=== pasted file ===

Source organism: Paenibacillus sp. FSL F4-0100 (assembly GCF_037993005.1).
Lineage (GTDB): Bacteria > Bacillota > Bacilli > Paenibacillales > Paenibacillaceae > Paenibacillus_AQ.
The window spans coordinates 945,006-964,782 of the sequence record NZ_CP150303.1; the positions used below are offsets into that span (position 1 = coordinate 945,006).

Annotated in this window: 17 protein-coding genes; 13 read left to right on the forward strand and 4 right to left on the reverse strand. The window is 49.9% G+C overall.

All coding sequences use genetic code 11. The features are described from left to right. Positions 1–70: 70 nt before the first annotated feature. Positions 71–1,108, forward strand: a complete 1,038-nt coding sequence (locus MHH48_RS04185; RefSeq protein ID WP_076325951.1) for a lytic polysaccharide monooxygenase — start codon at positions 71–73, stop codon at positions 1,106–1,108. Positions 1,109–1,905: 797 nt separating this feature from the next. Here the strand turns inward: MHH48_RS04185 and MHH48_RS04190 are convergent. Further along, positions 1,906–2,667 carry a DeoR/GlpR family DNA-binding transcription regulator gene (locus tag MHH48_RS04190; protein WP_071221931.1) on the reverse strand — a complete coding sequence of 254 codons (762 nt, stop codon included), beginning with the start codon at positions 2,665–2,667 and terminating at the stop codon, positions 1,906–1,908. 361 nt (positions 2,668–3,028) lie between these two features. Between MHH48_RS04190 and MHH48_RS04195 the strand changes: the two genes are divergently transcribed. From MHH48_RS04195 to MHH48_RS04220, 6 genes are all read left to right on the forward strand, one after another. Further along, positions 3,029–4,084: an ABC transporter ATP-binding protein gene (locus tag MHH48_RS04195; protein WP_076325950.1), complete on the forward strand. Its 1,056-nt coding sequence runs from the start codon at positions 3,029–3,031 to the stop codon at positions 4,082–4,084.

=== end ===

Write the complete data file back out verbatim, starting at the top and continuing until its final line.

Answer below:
Source organism: Paenibacillus sp. FSL F4-0100 (assembly GCF_037993005.1).
Lineage (GTDB): Bacteria > Bacillota > Bacilli > Paenibacillales > Paenibacillaceae > Paenibacillus_AQ.
The window spans coordinates 945,006-964,782 of the sequence record NZ_CP150303.1; the positions used below are offsets into that span (position 1 = coordinate 945,006).

Annotated in this window: 17 protein-coding genes; 13 read left to right on the forward strand and 4 right to left on the reverse strand. The window is 49.9% G+C overall.

All coding sequences use genetic code 11. The features are described from left to right. Positions 1–70: 70 nt before the first annotated feature. Positions 71–1,108, forward strand: a complete 1,038-nt coding sequence (locus MHH48_RS04185; RefSeq protein ID WP_076325951.1) for a lytic polysaccharide monooxygenase — start codon at positions 71–73, stop codon at positions 1,106–1,108. Positions 1,109–1,905: 797 nt separating this feature from the next. Here the strand turns inward: MHH48_RS04185 and MHH48_RS04190 are convergent. Further along, positions 1,906–2,667 carry a DeoR/GlpR family DNA-binding transcription regulator gene (locus tag MHH48_RS04190; protein WP_071221931.1) on the reverse strand — a complete coding sequence of 254 codons (762 nt, stop codon included), beginning with the start codon at positions 2,665–2,667 and terminating at the stop codon, positions 1,906–1,908. 361 nt (positions 2,668–3,028) lie between these two features. Between MHH48_RS04190 and MHH48_RS04195 the strand changes: the two genes are divergently transcribed. From MHH48_RS04195 to MHH48_RS04220, 6 genes are all read left to right on the forward strand, one after another. Further along, positions 3,029–4,084: an ABC transporter ATP-binding protein gene (locus tag MHH48_RS04195; protein WP_076325950.1), complete on the forward strand. Its 1,056-nt coding sequence runs from the start codon at positions 3,029–3,031 to the stop codon at positions 4,082–4,084.